Caveat: At this point, I’ve only skimmed all three of these pieces, so I might be missing the context of some of your comments.

  2. Greg,
    I think that the continued focus on authors/authorship reflects (i) strategic use of “authorship” arguments by publishers and other intermediaries (that’s Bob Brauneis’s paper) in tandem with (ii) broader and long-standing cultural anxiety about the ethical dimensions of intermediaries. We worry about Google for many of the same reasons that we (the broad, loose cultural “we”) have long worried about banks. [This point isn’t original to me, but I can’t quickly put my finger on its source.]

    My view is that the focus on authors in the Internet age rests largely on an implicit ethical claim, made both by authors themselves and by intermediairies using authorship arguments. This isn’t a “moral rights” claim(that’s a doctrinal claim), but a broader cultural argument concerning the ethical status of individuals and their work (cf., but only cf., Benkler).

    On the incentives question, I don’t think that the political arena has been free of debate about the role of intermediaries. We might say that the last five decades of copyright/computer/Internet history have been defined by debates about single, dominant intermediaries: IBM (60s/70s); Microsoft (80s/90s); and Google (2000s). The brief arc of copyright and the Internet could be recapitulated as “good riddance to intermediaries” followed by “damn; they never really went away, and we need them despite ourselves.”

    That said, the post (and now this comment) is self-consciously blunt and reductive. A lot of detail complicates my little narrative.

  3. Again, I think I’m in agreement.

    It is wrong to see intermediaries as something we can ever move past — they will always be with us simply because when old lines are erased we can always identify new places where new lines are converging — like search.

    What Dan & I have said about amateurs is that the relevance of copyright to contemporary intermediaries and producers is fading.

    Perhaps this is due to the fact that the current big intermediary, like IBM, has a low-IP strategy. Microsoft displaced IBM primarily by owning DOS as IP. Google swings the pendulum back. It is not an IP company — in fact, like Napster 1.0, it benefits from a lack of IP in the commons. It runs the index to all the stuff that it does not own.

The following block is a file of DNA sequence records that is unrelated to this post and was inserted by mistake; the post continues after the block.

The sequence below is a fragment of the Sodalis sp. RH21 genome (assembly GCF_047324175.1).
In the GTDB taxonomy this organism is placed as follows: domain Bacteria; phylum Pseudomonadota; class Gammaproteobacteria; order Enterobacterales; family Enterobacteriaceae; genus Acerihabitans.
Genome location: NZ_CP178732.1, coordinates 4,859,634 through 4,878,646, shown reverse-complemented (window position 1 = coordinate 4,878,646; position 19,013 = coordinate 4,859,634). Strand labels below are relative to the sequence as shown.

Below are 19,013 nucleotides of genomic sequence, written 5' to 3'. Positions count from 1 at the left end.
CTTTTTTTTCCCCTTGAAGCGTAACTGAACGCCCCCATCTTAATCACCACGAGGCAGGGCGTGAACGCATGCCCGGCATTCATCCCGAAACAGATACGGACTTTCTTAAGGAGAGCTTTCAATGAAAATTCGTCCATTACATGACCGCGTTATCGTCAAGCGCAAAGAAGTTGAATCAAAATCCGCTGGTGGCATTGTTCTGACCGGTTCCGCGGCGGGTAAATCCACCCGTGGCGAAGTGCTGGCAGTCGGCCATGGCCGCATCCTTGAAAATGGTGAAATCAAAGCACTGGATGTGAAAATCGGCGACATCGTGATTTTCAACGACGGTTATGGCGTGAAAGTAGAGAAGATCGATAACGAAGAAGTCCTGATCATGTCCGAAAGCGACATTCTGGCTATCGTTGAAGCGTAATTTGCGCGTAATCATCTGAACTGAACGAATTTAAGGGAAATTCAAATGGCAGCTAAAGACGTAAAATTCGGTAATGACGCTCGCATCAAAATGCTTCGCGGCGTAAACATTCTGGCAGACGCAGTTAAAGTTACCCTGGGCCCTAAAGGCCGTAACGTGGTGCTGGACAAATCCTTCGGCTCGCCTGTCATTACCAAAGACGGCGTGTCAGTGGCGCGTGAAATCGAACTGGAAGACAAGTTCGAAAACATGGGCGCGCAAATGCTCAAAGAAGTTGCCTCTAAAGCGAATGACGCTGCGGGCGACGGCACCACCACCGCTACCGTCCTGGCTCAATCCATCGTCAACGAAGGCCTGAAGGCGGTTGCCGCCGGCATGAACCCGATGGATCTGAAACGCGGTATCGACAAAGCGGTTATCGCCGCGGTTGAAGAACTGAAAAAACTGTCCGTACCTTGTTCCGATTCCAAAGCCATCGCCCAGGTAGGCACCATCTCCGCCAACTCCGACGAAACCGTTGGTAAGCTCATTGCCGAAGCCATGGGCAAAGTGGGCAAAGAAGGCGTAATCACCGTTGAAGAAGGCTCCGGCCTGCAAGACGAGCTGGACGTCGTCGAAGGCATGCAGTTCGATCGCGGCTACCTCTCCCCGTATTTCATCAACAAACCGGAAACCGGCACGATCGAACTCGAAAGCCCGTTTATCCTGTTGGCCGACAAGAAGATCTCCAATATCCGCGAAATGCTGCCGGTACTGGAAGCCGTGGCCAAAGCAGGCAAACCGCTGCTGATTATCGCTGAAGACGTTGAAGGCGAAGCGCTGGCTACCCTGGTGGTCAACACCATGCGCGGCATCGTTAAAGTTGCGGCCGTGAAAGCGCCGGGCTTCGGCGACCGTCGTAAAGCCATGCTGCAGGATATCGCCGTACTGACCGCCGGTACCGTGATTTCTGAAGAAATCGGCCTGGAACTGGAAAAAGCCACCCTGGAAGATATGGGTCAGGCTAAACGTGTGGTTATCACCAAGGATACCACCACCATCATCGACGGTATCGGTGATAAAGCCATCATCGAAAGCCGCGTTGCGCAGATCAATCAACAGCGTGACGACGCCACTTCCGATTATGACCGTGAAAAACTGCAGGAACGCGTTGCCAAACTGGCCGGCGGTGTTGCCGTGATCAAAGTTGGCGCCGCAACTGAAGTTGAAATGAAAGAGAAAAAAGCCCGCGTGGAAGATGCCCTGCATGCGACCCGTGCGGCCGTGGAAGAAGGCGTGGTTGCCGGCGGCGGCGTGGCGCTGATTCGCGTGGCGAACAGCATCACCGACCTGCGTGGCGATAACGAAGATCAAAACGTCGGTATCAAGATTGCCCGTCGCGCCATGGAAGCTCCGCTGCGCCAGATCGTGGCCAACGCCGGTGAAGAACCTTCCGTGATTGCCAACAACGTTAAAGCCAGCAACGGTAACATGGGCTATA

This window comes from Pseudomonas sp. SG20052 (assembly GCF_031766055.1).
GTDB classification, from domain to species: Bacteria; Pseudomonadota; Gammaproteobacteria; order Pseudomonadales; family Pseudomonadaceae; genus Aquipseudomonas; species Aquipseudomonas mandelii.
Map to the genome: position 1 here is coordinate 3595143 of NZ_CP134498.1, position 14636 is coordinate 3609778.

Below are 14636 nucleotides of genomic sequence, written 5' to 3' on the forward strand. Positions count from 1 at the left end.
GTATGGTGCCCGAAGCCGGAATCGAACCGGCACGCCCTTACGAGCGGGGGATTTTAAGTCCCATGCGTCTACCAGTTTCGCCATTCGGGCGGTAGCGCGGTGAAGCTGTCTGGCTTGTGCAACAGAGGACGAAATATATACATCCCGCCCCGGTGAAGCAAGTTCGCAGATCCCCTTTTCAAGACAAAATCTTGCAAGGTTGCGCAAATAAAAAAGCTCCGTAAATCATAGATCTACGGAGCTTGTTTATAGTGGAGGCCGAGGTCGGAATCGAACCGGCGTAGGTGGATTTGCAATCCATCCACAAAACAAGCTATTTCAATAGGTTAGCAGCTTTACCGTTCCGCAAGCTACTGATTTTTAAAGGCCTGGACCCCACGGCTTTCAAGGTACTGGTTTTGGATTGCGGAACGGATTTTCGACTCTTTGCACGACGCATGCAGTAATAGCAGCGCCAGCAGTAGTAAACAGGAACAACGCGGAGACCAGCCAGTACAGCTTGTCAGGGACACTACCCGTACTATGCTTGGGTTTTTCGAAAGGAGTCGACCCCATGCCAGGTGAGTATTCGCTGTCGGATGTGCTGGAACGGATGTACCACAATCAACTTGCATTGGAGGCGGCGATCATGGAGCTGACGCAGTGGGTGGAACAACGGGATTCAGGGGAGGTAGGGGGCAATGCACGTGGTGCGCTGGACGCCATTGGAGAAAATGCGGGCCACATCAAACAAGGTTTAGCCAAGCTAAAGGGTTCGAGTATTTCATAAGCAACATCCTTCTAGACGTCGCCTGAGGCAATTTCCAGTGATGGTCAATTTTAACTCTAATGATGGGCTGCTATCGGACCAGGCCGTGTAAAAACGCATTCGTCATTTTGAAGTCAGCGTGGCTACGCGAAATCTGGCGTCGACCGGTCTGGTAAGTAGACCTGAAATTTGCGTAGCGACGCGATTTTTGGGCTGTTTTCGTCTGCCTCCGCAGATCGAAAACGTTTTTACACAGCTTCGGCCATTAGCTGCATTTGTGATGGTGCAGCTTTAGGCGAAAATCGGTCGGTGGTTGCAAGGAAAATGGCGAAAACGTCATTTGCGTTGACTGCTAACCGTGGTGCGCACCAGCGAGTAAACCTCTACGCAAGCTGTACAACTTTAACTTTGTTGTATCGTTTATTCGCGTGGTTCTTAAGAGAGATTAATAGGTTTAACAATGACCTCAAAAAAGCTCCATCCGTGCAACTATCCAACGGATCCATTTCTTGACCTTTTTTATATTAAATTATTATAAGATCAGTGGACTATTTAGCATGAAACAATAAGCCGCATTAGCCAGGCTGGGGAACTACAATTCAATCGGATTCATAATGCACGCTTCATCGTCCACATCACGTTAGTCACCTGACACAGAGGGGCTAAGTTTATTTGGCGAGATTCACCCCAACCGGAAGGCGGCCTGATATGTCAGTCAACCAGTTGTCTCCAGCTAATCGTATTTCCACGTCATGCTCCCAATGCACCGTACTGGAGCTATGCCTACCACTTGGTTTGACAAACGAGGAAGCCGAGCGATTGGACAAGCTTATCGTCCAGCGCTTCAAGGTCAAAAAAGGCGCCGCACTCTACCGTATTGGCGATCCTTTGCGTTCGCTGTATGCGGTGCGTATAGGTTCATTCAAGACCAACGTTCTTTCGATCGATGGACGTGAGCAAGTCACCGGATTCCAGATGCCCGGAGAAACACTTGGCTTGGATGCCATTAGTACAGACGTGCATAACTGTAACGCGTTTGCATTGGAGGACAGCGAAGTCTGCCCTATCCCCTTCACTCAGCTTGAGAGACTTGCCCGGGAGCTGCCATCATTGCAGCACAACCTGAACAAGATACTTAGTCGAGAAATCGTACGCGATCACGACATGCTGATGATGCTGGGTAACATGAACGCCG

When you combine a low-IP strategy intermediary with a public that operates on norms & ethics, you’ve got a center and endpoints that are both out of touch, by intention or ignorance, with the legalities of copyright.

    Oddly, perhaps, the romantic author returns in that situation, largely as a way for the endpoints to make claims on the center. The romantic author lives on because the romantic author is the popular political/ethical avatar of copyright, the only tool many amateur creators know how to use.

  4. I like the argument that builds on a “romantic author as avatar of copyright.”

    We’re on the same page, though it might be said that current IBM and Napster 1.0 aren’t/ weren’t out of touch with the legalities of copyright. They leverage(d) what they believe(d) to be a legitimate “no IP” strategy. Copyright remains important and relevant, as a means for determining what *doesn’t* have to be cleared, rather than as a measure of what *does.*

  5. Greg and Mike,
    Need the Romantic Author be copyright’s avatar?
    Could we transition the Romantic Author into a different role … the attribution right’s avatar?
    My intuition, in the Originality paper Mike mentions above, is that our lack of an attribution right is part of what keeps copyright hanging around, even as to very low-creativity works. An attribution right for low-creativity work – perhaps especially for low-creativity work – could help keep the romance alive *while also* preventing mutation into ugly stalking. (Okay, the metaphor may have just fallen apart.)
    Greg, your work in particular – Digital Attribution, 87 Boston University Law Review 41 (2007) – helped me make the connection.

  6. Hi Joe — You’re way too kind. I meant to chime in over on your official thread, but I wanted to re-read your paper first. I read it when you posted it to SSRN, actually, but I was fairly tired at the time — so much so that I really need to read it again. But I agree on the desirability of an attribution right that accords with social norms in play here (if not the current scope of copyright).